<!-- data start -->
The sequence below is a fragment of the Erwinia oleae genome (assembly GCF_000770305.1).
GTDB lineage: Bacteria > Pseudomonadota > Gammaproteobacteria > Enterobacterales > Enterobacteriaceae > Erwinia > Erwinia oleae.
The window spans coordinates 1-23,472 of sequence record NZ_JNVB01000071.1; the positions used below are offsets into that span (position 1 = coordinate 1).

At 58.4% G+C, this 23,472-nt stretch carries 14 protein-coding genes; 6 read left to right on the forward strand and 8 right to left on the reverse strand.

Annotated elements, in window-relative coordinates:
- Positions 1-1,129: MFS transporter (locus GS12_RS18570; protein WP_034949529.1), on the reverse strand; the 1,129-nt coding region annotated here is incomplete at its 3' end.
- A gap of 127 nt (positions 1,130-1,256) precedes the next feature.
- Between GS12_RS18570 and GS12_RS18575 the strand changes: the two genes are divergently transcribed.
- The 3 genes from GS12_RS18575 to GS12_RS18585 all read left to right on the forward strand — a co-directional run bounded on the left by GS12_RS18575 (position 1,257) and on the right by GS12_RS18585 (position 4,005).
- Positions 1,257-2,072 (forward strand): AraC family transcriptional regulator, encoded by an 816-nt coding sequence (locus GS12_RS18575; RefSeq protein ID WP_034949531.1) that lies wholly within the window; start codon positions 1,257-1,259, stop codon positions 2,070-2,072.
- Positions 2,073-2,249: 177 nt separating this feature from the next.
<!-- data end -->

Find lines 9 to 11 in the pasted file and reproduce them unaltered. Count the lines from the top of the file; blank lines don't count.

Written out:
- The 3 genes from GS12_RS18575 to GS12_RS18585 all read left to right on the forward strand — a co-directional run bounded on the left by GS12_RS18575 (position 1,257) and on the right by GS12_RS18585 (position 4,005).
- Positions 1,257-2,072 (forward strand): AraC family transcriptional regulator, encoded by an 816-nt coding sequence (locus GS12_RS18575; RefSeq protein ID WP_034949531.1) that lies wholly within the window; start codon positions 1,257-1,259, stop codon positions 2,070-2,072.
- Positions 2,073-2,249: 177 nt separating this feature from the next.